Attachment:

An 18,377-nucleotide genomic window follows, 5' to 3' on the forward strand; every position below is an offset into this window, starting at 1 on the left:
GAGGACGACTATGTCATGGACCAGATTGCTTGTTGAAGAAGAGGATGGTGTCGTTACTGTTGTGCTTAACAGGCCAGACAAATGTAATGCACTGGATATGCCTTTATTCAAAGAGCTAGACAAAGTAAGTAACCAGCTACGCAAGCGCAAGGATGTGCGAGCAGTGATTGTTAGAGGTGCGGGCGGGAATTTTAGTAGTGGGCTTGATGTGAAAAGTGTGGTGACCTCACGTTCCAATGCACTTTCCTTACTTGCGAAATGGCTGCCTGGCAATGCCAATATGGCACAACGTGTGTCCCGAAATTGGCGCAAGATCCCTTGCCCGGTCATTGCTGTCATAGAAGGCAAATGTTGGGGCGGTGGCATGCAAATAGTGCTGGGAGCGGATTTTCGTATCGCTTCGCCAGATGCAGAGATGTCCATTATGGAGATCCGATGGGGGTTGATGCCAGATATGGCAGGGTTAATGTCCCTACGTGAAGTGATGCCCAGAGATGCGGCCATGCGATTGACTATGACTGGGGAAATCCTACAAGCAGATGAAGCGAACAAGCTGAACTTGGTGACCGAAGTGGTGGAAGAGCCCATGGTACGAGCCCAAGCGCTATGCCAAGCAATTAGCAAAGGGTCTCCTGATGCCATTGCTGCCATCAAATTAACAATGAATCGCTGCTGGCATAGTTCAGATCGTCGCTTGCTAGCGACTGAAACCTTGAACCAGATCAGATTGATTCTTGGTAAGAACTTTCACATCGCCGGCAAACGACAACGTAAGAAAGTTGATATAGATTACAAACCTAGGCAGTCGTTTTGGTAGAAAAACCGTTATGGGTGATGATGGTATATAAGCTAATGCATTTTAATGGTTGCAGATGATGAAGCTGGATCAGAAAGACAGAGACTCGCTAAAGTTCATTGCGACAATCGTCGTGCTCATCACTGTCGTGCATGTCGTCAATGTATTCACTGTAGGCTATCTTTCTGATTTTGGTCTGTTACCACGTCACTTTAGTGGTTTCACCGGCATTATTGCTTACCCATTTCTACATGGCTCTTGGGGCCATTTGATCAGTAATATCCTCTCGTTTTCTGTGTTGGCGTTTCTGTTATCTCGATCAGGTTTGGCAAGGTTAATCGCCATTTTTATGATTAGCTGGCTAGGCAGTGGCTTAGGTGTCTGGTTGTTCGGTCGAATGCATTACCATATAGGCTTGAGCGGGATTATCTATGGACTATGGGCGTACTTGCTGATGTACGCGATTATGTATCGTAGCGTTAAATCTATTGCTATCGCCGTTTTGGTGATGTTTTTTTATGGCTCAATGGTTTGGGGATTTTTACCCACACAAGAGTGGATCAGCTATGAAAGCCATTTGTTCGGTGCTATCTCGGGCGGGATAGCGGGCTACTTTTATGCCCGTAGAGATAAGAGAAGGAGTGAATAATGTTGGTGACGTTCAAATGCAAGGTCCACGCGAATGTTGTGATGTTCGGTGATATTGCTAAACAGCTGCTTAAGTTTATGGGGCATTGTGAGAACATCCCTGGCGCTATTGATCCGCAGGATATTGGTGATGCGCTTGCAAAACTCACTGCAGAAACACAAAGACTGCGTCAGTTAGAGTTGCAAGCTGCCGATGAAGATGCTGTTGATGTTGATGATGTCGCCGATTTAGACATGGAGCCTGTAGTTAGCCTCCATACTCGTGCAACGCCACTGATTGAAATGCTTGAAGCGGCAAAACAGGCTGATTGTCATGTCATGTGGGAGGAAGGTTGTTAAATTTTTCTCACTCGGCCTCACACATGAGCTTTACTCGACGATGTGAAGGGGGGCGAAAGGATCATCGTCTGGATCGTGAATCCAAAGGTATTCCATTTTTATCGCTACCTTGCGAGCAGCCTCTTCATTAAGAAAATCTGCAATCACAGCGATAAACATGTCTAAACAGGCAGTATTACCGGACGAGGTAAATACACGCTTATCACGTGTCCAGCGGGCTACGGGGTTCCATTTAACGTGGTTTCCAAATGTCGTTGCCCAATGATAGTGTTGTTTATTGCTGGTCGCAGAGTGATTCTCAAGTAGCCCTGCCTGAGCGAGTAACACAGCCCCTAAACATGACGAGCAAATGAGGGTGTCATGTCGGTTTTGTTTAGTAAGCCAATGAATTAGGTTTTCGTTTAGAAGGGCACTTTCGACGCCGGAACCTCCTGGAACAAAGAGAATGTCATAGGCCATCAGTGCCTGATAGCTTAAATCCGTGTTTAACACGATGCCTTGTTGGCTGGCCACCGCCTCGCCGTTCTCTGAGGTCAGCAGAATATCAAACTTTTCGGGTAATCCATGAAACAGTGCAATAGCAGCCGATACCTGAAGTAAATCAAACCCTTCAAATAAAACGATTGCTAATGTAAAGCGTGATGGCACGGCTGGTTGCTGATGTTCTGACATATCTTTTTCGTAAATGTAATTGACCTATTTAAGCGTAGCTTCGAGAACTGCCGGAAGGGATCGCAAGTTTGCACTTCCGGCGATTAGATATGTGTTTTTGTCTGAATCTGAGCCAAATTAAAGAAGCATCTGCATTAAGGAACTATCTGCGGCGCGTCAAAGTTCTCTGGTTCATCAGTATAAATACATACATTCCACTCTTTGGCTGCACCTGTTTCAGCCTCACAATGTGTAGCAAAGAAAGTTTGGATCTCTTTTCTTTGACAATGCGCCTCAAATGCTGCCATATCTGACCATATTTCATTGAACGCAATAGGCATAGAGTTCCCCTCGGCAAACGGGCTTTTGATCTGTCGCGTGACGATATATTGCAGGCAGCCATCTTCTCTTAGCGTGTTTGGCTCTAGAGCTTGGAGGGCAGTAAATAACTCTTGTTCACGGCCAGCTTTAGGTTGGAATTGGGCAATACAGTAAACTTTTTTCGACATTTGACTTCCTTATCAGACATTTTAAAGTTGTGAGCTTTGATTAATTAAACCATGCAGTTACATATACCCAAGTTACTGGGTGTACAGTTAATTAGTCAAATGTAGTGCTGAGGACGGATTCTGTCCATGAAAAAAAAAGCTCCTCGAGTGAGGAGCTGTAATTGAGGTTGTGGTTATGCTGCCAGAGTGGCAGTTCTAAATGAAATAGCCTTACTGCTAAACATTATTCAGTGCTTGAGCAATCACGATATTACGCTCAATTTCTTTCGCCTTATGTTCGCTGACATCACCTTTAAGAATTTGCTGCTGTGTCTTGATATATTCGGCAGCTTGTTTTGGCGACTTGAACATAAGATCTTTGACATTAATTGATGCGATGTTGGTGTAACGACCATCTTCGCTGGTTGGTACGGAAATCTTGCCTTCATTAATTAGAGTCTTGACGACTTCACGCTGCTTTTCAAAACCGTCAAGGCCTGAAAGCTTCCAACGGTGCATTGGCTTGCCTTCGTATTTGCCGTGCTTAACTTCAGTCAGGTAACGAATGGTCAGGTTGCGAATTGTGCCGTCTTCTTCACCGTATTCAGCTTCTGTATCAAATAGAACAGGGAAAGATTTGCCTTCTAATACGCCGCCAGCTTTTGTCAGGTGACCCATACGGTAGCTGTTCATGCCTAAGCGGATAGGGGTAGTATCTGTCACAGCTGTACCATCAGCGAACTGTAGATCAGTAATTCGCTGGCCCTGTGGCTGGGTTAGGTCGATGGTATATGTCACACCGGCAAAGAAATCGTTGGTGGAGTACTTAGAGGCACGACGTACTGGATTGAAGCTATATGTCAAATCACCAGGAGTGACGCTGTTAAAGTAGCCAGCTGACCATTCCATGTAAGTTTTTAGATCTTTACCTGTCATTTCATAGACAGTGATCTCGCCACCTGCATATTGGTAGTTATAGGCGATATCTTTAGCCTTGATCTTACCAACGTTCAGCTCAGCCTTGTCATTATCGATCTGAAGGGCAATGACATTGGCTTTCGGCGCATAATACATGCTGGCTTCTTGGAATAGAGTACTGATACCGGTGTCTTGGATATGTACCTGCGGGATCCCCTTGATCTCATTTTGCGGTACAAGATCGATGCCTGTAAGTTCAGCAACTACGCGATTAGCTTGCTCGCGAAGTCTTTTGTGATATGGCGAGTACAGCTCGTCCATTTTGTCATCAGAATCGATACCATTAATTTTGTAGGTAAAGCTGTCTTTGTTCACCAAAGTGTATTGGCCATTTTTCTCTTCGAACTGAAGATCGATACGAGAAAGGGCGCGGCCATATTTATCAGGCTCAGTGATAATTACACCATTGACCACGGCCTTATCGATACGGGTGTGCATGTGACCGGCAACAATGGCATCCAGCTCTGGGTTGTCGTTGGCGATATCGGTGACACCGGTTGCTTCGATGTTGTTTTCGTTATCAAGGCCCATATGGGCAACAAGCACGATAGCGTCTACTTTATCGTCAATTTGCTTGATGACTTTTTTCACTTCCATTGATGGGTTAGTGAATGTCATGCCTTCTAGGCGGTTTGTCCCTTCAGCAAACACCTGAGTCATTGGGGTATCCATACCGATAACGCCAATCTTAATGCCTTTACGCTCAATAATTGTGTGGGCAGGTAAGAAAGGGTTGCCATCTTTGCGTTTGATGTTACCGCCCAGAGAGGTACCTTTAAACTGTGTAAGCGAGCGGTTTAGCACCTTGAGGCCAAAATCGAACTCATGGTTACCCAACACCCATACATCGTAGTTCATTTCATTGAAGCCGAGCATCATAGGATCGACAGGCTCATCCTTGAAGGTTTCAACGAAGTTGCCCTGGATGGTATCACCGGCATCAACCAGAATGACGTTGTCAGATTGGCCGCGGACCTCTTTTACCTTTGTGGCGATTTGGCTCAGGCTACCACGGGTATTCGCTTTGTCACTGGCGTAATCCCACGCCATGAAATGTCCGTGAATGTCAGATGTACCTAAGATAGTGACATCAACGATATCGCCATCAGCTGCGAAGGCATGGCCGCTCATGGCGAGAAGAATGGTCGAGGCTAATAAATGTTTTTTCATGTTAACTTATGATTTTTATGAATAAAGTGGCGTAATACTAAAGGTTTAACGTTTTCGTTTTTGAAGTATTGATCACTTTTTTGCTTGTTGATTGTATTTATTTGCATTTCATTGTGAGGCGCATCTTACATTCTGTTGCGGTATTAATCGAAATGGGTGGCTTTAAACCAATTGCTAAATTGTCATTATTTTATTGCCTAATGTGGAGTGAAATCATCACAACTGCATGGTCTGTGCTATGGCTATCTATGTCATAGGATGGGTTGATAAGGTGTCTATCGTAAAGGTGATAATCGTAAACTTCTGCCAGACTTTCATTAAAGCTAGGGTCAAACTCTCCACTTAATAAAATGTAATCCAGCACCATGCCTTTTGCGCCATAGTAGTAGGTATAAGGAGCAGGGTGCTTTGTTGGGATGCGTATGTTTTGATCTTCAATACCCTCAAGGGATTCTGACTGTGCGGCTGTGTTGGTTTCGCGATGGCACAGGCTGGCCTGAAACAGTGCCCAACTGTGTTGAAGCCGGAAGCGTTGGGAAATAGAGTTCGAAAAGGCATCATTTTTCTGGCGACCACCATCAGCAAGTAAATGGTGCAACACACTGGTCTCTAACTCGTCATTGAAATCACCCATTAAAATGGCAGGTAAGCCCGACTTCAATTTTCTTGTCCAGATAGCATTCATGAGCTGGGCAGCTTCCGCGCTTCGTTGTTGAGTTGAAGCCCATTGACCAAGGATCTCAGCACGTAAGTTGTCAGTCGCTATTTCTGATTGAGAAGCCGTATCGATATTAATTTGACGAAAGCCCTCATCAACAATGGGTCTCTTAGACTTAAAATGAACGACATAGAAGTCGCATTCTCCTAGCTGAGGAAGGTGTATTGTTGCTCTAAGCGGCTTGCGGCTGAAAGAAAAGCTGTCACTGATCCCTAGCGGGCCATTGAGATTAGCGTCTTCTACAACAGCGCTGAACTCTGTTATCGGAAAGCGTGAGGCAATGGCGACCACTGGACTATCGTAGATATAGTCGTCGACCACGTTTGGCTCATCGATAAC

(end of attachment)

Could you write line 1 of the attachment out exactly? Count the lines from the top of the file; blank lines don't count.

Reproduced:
An 18,377-nucleotide genomic window follows, 5' to 3' on the forward strand; every position below is an offset into this window, starting at 1 on the left: